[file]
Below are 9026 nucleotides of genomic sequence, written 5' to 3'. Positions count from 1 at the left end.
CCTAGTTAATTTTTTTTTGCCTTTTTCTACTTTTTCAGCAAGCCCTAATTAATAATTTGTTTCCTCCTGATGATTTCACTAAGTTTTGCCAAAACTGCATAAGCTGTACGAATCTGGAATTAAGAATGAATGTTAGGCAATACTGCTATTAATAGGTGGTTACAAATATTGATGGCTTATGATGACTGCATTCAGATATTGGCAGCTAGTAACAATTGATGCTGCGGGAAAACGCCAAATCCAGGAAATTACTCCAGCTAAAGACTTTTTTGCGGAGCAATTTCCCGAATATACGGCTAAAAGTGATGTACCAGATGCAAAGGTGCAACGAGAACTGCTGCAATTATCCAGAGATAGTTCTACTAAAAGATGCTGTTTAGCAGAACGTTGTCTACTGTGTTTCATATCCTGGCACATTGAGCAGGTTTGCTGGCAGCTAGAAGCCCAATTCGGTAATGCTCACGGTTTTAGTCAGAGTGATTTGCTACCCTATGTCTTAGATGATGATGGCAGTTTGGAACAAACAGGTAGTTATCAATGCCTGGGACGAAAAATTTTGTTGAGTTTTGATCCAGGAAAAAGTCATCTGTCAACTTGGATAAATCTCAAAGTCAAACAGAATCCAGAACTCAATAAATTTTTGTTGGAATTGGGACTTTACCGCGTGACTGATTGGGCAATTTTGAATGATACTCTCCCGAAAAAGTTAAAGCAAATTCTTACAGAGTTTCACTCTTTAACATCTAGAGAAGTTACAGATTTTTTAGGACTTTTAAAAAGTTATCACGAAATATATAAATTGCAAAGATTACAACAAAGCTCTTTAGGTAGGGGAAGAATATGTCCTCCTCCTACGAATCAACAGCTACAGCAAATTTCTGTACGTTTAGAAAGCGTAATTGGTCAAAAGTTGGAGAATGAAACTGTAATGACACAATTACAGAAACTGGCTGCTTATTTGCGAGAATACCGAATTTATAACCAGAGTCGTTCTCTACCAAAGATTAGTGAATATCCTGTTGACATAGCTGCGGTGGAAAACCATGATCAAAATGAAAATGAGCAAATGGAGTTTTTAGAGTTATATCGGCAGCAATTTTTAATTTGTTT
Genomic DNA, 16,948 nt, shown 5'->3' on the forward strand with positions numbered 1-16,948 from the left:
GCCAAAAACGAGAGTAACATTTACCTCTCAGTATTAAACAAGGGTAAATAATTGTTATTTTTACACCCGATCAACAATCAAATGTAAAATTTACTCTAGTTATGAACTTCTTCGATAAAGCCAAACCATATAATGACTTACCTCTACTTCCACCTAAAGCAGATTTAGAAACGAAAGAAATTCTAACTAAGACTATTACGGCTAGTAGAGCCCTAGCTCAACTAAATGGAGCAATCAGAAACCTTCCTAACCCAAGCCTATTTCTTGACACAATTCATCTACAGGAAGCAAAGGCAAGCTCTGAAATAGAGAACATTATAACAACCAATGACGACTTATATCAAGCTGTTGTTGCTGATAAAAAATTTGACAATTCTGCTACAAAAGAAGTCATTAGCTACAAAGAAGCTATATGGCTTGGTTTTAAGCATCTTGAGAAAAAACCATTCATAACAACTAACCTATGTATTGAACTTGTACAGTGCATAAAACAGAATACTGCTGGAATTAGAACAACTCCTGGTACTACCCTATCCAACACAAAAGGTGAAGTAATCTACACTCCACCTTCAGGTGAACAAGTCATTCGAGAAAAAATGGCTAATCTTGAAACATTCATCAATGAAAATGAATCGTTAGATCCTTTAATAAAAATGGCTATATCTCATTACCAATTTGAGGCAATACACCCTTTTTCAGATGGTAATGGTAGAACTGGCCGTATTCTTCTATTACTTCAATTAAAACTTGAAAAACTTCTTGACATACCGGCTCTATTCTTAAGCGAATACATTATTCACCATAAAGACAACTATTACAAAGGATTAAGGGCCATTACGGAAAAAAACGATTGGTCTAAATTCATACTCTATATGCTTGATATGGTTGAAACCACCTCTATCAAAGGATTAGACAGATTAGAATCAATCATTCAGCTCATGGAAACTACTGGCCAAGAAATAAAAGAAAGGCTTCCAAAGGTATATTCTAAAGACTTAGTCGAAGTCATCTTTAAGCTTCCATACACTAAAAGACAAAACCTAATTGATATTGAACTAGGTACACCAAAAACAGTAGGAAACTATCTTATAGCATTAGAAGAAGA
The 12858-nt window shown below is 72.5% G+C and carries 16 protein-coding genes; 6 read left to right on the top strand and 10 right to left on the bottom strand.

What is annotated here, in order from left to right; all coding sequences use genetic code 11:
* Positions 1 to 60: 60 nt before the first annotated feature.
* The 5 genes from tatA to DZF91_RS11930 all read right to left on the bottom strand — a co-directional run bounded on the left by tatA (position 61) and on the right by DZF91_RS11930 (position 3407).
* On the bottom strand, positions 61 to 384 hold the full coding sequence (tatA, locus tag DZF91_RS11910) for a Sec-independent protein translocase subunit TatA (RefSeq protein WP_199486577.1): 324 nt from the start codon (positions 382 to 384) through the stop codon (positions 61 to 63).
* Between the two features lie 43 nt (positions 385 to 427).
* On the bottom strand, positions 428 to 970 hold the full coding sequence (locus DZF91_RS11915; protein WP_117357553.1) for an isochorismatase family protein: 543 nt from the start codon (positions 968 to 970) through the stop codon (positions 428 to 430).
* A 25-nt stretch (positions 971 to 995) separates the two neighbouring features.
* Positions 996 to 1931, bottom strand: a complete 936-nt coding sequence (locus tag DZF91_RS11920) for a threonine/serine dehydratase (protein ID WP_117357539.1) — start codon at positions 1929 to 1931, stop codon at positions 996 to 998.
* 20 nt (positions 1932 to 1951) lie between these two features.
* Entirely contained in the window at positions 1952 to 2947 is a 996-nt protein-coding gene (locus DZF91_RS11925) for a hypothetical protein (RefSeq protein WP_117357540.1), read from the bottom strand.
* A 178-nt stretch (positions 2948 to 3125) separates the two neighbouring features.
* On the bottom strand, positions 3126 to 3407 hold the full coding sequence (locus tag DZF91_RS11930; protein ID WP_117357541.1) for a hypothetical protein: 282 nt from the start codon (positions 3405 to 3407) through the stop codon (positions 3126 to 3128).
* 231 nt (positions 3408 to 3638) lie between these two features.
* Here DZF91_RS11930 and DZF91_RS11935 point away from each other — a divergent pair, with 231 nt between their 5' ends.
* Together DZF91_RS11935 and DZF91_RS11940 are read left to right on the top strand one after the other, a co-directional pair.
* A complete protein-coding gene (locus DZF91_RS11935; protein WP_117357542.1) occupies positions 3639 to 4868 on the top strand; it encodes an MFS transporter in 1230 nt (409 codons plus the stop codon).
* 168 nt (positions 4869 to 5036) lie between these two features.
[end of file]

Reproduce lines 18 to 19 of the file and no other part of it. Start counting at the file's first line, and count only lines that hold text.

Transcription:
* 231 nt (positions 3408 to 3638) lie between these two features.
* Here DZF91_RS11930 and DZF91_RS11935 point away from each other — a divergent pair, with 231 nt between their 5' ends.